Off the back of the IOSCO principles, most benchmark administrators and industry participants undertook a review of the benchmarks applicable in the jurisdictions in which they operated. As we know now, this resulted in a major review of LIBOR and the decision taken by the Financial Conduct Authority in the UK to end the publication and dissemination of LIBOR by the end of 2021.

Similarly, in South Africa the South African Reserve Bank (“SARB”) undertook a review of JIBAR and published its findings on its website, in a Consultation Paper on JIBAR and other selected benchmarks in South Africa. The key findings in relation to JIBAR was that JIBAR did not measure up to the IOSCO principles established for benchmarking. The SARB found that:

  • JIBAR is based on indicative screen rates and not actual transactions; and
  • transactions in negotiable certificates of deposit (which are the funding instruments used by commercial banks) are used to determined three month JIBAR, and yet within the wholesale market, fixed and floating rate deposits comprise the largest source of funding, ahead of negotiable certificates of deposit which account for less than 3% of total issuances.

What the paper and follow up report also revealed, was that market participants, although recognising the obvious issues in JIBAR benchmarking methodology and credibility, were reluctant to change JIBAR due to concerns about the cost and complexity of phasing it out. The SARB postulated a number of possible alternatives without clear guidance as to a preferred alternative. When one looks at the outcomes of the consultation process that were published by the SARB in a follow-up report dated May 2019, a large number of participants chose not to respond to questions that related to JIBAR reform, caused in part, we think, by the lack of clarity and guidance towards a preferred option leading to uncertainty.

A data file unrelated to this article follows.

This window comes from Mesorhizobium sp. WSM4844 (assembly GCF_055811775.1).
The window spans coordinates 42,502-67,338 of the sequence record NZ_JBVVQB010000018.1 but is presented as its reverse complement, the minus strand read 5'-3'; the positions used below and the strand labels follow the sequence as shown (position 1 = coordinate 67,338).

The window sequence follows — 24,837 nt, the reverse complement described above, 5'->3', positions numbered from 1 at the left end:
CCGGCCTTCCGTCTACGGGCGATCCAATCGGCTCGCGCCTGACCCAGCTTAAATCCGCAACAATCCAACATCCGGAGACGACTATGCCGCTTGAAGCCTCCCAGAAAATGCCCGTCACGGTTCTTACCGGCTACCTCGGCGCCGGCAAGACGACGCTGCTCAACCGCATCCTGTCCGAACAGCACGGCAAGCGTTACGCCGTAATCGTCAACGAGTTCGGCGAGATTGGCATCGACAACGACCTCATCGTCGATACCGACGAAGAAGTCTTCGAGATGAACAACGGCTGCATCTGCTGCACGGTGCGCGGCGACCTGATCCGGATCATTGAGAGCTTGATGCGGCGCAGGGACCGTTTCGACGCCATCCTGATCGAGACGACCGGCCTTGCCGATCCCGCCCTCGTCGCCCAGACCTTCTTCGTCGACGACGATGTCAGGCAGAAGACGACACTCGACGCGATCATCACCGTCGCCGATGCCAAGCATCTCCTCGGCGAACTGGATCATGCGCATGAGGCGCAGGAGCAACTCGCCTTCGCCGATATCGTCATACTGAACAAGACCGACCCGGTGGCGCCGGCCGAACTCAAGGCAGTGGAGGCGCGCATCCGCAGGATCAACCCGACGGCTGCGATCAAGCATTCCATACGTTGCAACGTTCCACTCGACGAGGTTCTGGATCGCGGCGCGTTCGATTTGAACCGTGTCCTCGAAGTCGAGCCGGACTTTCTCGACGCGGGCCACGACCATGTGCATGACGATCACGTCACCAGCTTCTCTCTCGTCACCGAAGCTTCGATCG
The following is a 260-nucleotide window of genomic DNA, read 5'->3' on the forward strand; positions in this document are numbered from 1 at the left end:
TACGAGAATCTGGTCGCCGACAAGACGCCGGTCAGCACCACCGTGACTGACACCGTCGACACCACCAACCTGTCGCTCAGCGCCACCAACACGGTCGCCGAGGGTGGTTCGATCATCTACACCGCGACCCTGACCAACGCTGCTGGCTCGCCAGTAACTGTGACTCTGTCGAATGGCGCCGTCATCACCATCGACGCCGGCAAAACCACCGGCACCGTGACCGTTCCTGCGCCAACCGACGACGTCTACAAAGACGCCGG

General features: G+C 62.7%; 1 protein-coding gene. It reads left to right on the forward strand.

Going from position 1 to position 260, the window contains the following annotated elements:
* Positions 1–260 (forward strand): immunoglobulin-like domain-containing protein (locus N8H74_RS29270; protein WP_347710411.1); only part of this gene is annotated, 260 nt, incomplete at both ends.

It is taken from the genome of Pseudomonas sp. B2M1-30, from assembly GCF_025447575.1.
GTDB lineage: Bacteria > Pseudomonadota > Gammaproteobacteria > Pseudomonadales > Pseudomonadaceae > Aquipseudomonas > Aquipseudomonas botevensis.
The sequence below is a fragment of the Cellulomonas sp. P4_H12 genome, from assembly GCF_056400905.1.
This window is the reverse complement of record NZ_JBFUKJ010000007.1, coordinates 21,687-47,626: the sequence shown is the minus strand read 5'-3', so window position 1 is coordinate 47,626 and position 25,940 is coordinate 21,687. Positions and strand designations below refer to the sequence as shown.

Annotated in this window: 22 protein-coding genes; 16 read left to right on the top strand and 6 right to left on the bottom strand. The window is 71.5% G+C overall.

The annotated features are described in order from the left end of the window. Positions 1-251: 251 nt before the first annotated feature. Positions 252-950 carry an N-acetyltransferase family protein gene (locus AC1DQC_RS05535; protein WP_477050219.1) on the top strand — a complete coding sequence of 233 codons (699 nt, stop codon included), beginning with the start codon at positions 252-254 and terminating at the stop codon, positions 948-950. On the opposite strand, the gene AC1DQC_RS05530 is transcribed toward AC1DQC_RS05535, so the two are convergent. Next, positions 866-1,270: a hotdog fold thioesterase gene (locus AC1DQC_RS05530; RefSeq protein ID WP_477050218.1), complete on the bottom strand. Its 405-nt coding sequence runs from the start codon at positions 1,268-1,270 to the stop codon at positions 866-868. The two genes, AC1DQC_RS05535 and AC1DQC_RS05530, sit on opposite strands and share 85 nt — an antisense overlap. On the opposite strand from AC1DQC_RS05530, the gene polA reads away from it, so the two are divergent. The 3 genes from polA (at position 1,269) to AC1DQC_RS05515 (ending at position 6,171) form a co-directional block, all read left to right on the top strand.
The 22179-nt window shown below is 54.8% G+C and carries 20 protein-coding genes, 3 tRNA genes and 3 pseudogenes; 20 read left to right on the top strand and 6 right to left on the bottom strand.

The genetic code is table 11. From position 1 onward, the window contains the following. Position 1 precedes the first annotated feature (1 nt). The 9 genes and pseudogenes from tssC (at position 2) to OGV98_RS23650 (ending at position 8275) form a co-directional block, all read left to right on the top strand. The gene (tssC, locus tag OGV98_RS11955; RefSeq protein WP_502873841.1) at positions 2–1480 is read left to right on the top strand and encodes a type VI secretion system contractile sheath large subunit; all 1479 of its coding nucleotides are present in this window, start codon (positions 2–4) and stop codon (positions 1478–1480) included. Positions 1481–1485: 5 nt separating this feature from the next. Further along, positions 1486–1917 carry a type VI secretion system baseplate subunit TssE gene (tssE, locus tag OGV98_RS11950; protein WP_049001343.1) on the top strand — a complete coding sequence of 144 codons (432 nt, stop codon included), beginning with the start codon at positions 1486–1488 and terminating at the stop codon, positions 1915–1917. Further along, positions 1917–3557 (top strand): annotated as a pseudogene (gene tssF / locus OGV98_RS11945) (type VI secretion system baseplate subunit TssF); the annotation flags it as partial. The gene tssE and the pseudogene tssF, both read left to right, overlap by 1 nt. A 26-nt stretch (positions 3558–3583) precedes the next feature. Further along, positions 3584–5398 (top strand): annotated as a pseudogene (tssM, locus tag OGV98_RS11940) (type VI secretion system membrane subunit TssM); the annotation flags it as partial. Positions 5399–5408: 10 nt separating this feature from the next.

Unfortunately, that leaves us right where we currently are. Still using IOSCO deficient JIBAR but with no clear path to its phasing out. The SARB undertook to publish a technical specification paper in late 2019 but has not yet done so. The result is that we still do not have a clear indication of what the alternative risk fee rate to JIBAR will or is intended to be.

If you have financial instruments which reference JIBAR, you are probably okay without referencing a fall-back position unless it is long dated as to maturity. For longer dated financing arrangements with maturities in excess of five years, we suggest that fall-back language be included to avoid the risk of the reference JIBAR rate becoming unavailable during the life of the transaction. If the reference rate ceases to exist, unless the loan is carefully worded, the parties may be drawn into costly disputes regarding the calculation of the interest rate and in the worst cases, could be faced with a transaction that cannot be performed due to impossibility, To date, we know of no pronouncement that hardwires an end date for the phasing out of JIBAR and compared to other jurisdictions we still have much work to do establish a credible alternative benchmark acceptable to market participants and which meets the IOSCO principles.

We will continue to look for updates although given the state of the world and the South African economy, it is likely the JIBAR project will take a back-seat in favour of more immediate issues.

We hope that you and yours are staying healthy and safe.

Deborah Carmichael
Executive | Banking and Finance
dcarmichael@ENSafrica.com
+27 82 787 9495

Clinton van Loggerenberg
Executive | Banking and Finance
cvanloggerenberg@ENSafrica.com
+27 82 526 2888